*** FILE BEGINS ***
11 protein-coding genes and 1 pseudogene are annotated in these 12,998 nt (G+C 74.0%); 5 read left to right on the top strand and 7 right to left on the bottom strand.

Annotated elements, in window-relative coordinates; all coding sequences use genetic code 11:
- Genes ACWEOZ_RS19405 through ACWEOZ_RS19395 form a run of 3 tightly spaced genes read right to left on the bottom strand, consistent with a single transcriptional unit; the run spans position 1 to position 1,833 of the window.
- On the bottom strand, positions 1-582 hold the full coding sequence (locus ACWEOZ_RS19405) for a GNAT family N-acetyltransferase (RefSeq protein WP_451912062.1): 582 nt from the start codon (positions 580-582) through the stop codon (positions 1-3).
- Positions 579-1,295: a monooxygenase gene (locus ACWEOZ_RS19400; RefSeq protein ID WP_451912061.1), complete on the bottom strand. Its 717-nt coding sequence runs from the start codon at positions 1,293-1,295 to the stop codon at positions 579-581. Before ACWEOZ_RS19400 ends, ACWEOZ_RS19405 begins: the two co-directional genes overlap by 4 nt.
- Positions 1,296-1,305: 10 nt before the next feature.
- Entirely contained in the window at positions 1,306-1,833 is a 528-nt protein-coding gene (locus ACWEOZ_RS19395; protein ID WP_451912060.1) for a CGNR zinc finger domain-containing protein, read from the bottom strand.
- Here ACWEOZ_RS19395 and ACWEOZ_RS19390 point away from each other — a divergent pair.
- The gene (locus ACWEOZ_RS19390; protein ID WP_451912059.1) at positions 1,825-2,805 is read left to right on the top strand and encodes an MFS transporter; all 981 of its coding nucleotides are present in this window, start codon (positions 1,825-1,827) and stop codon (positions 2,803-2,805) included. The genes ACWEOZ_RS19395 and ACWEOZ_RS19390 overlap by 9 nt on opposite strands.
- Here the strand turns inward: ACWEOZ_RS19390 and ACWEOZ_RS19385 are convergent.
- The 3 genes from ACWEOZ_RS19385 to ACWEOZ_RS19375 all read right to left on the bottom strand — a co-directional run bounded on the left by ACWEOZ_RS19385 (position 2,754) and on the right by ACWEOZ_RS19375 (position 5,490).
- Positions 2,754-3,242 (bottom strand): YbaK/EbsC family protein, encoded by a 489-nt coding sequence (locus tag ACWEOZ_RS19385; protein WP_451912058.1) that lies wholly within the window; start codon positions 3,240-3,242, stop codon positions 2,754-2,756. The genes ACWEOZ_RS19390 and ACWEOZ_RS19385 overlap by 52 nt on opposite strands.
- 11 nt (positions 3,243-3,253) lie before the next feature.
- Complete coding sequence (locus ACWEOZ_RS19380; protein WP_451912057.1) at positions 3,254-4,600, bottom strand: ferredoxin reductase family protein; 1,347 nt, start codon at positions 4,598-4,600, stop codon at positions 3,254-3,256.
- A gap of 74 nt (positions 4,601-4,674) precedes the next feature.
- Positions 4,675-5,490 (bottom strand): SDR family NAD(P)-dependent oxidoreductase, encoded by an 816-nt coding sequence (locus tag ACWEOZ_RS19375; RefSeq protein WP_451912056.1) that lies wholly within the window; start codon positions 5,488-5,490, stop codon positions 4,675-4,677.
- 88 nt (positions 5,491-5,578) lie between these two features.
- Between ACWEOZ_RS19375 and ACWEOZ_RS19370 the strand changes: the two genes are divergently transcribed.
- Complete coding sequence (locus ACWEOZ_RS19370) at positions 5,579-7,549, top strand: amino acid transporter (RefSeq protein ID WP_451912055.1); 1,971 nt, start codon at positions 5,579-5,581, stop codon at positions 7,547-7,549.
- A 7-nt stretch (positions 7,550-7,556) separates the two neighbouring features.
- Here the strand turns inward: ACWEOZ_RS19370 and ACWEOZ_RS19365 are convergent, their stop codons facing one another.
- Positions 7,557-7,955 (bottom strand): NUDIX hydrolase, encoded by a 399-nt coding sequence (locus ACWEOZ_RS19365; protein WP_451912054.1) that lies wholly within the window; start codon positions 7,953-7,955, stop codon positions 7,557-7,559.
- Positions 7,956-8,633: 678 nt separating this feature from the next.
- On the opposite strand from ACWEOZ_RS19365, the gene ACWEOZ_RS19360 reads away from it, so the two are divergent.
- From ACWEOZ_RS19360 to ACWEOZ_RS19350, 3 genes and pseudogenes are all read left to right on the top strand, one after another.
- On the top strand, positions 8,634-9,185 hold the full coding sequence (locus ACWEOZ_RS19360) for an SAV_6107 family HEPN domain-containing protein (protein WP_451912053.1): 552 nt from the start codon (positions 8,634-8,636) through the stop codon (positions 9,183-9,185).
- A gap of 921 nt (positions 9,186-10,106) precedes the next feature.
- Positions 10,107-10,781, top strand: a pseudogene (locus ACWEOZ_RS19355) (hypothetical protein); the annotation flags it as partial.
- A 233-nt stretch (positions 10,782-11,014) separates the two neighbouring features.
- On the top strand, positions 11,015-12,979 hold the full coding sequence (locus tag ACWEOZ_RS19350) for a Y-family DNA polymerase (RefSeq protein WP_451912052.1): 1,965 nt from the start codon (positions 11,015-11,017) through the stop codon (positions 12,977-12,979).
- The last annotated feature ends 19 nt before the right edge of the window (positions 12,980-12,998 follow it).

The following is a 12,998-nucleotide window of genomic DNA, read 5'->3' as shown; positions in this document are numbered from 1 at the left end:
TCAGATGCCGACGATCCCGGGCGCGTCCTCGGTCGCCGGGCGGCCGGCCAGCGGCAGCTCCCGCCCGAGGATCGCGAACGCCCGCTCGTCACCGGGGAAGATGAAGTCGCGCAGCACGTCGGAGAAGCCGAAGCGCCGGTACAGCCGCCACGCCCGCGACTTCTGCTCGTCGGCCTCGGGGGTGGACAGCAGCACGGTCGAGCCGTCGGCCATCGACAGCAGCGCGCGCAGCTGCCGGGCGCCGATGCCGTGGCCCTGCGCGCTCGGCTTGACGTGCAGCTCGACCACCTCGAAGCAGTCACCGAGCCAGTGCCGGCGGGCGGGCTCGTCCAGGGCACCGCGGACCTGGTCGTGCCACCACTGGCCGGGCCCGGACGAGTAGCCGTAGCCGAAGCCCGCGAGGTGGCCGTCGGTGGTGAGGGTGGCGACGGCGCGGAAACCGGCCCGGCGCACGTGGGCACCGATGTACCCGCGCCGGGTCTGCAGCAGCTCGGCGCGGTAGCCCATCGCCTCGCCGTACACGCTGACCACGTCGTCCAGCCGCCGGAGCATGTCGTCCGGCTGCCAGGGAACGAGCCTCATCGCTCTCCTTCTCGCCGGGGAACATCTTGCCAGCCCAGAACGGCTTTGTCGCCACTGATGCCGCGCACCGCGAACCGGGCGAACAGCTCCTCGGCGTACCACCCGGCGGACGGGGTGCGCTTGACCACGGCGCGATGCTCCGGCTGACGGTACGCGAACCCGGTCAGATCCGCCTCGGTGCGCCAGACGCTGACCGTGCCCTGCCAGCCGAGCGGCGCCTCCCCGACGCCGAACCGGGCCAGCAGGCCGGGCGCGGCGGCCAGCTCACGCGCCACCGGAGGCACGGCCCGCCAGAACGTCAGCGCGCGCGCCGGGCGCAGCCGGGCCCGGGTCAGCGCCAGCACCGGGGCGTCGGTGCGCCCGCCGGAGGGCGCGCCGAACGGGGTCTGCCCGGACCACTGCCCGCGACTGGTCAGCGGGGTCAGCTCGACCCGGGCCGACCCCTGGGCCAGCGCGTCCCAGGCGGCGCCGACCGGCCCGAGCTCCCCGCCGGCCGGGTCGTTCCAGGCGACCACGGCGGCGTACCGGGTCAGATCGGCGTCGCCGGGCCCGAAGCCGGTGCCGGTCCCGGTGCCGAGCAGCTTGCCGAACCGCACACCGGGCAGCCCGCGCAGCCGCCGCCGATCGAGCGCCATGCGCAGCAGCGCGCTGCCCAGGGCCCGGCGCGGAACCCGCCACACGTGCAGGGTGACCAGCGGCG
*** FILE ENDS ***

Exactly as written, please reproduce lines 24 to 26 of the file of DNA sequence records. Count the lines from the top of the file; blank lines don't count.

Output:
- On the opposite strand from ACWEOZ_RS19365, the gene ACWEOZ_RS19360 reads away from it, so the two are divergent.
- From ACWEOZ_RS19360 to ACWEOZ_RS19350, 3 genes and pseudogenes are all read left to right on the top strand, one after another.
- On the top strand, positions 8,634-9,185 hold the full coding sequence (locus ACWEOZ_RS19360) for an SAV_6107 family HEPN domain-containing protein (protein WP_451912053.1): 552 nt from the start codon (positions 8,634-8,636) through the stop codon (positions 9,183-9,185).